9K vs 14K Aurumite

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9K vs 14K Aurumite

Post by fsm » Tue Jul 10, 2018 8:52 pm

I have an Altus 1407 sterling flute which (for reasons lets not get into) I need to replace the headjoint on.

I've tried many, including the Powell 14K Aurumite which is my favorite so far. So now I'm wondering about the wisdom of getting just the headjoint and whether I should look into just getting a new (or used) Powell. I could probably swing the 9K Powell, but the 14K seems a little out of my price range.

Obviously I have to go try them -- but what is the practical difference between the 9K and 14K? In terms of aesthetics, I know that the 9K is gold on the outside and the 14K on the inside. That doesn't really make sense to me; if the 9K is silver inside, doesn't it just sound like the silver models (not that that would be a bad thing...)?

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Re: 9K vs 14K Aurumite

Post by pied_piper » Wed Jul 11, 2018 8:36 pm

The topic of materials comes up quite often, but frankly scientific studies have shown that the material a flute is made from has no impact upon its sound. The statement that gold sounds better is a frequently heard urban legend. The characteristic sound of any given flute is determined by geometry, not material. The sound is affected by the embouchure cut, the headjoint taper, and the bore of the flute. That said, some people find that the material may make a difference to the player's perception of sound, so indirectly, the player may make subtle embouchure adjustments which in turn change the sound. If you like gold, it may subconsciously make you feel good and therefore play better. :shock:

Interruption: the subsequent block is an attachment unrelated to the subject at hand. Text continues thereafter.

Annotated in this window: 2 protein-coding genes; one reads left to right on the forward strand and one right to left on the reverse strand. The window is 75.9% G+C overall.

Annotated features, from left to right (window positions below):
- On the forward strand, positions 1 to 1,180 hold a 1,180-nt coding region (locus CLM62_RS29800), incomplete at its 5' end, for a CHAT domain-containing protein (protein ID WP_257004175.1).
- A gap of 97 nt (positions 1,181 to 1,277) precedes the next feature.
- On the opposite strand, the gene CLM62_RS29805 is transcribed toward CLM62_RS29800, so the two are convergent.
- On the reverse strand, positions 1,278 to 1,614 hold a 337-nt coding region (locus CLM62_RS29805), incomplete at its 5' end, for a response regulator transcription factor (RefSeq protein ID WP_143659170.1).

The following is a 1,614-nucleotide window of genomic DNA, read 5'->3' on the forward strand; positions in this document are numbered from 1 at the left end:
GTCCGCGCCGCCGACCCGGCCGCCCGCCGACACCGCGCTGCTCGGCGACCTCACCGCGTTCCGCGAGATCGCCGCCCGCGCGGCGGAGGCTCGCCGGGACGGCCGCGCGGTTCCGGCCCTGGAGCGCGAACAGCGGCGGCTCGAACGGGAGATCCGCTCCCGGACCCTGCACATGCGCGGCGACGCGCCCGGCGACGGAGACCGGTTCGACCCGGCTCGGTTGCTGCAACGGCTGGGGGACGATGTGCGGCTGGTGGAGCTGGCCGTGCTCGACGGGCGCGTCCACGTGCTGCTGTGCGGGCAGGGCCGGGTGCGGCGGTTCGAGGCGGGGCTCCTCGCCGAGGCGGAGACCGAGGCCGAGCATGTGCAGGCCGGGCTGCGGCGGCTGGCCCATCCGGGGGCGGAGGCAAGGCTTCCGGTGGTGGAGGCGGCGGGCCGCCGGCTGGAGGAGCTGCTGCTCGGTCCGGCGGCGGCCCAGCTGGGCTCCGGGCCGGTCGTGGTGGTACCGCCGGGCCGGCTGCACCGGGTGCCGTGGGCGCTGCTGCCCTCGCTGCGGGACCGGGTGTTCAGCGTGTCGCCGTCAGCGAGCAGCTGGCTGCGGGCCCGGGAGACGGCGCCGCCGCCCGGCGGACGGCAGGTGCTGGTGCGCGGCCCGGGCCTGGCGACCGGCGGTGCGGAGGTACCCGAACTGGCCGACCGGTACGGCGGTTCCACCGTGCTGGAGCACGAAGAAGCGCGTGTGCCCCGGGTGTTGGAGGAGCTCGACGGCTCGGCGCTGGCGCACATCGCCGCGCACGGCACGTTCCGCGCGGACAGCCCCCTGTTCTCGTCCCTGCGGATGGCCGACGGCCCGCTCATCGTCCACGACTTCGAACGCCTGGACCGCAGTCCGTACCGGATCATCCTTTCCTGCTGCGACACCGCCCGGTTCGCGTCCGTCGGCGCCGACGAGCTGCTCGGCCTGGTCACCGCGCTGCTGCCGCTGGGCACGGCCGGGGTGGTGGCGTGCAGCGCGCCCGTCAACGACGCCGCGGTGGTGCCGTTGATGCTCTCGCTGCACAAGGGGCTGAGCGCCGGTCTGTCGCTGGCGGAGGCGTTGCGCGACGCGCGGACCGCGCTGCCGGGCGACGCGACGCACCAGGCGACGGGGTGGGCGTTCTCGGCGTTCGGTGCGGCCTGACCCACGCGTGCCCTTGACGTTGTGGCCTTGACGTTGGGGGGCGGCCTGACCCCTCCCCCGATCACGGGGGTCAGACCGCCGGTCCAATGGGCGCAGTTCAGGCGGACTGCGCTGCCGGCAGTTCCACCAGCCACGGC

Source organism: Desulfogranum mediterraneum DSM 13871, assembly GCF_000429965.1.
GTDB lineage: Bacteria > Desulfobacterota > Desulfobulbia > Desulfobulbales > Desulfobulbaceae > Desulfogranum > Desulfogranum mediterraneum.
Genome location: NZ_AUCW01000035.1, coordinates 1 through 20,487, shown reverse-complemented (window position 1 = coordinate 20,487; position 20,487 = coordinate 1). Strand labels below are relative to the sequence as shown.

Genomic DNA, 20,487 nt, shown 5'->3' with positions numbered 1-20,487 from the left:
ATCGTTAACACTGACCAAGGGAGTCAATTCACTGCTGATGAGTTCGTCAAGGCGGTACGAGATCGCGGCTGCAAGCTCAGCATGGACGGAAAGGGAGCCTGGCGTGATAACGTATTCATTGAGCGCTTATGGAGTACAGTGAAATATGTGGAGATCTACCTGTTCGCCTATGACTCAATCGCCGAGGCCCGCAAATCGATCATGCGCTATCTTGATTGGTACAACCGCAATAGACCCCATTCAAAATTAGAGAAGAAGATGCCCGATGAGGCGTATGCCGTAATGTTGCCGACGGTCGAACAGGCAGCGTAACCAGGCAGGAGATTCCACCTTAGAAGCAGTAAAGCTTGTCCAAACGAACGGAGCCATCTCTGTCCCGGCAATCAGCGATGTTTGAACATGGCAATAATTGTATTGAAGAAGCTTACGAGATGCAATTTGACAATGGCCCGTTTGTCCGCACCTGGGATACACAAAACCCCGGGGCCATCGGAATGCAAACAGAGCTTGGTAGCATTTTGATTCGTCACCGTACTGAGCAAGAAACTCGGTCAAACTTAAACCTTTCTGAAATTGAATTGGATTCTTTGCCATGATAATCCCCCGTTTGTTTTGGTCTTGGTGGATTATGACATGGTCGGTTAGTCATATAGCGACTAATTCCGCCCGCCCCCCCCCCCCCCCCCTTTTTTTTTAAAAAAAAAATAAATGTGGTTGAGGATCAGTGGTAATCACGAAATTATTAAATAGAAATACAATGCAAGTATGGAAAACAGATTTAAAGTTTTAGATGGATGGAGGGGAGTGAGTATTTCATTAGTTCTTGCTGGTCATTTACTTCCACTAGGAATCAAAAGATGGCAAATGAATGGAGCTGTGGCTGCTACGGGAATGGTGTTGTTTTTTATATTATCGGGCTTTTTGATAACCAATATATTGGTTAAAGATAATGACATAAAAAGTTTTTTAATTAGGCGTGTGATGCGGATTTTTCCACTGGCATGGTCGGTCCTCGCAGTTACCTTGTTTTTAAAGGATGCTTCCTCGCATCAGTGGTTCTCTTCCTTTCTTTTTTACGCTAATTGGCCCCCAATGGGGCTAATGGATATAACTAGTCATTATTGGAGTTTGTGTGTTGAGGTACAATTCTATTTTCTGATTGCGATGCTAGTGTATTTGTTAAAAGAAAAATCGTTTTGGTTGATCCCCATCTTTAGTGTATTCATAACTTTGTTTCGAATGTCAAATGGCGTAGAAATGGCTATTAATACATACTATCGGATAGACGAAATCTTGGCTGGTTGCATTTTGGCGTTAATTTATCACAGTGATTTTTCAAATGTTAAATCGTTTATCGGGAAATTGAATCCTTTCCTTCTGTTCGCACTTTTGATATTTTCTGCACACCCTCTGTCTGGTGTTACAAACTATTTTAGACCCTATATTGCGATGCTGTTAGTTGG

That said, I play a 14K gold head on my silver flute. After my statements above, that may seem hypocritical, but I chose my headjoint not because of the material it was made from but rather for the embouchure cut on this particular headjoint. This one gave me the flexibilty, projection and sound that I wanted.

My suggestion to you is to try as many different headjoints as you possibly can and have someone else put it on your flute while you are blindfolded so that you are not influenced by the material or appearance. Rate each one as you put each thru the same paces playing the exact same music on each headjoint. After doing that, buy the one that sounds and feels best to you while you are playing it. Also have an objective listener or two listen and rate the sound. Afterward, I compared the scores. That is how I ended up picking my headjoint and I've had zero regrets. The material never entered into consideration when I chose it.

However, there is one benefit to a gold headjoint or flute - it won't tarnish like silver. :D
"Never give a flute player a screwdriver."

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